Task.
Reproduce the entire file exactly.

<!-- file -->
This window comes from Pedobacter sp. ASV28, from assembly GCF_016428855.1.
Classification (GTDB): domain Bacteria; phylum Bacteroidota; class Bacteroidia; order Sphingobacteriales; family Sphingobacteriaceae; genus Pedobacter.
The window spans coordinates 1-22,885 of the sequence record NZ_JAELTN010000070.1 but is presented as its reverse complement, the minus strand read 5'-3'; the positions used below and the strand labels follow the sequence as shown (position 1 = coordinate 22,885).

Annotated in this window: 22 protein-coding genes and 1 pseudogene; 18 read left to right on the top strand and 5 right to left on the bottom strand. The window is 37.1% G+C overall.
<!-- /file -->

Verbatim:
This window comes from Pedobacter sp. ASV28, from assembly GCF_016428855.1.
Classification (GTDB): domain Bacteria; phylum Bacteroidota; class Bacteroidia; order Sphingobacteriales; family Sphingobacteriaceae; genus Pedobacter.
The window spans coordinates 1-22,885 of the sequence record NZ_JAELTN010000070.1 but is presented as its reverse complement, the minus strand read 5'-3'; the positions used below and the strand labels follow the sequence as shown (position 1 = coordinate 22,885).

Annotated in this window: 22 protein-coding genes and 1 pseudogene; 18 read left to right on the top strand and 5 right to left on the bottom strand. The window is 37.1% G+C overall.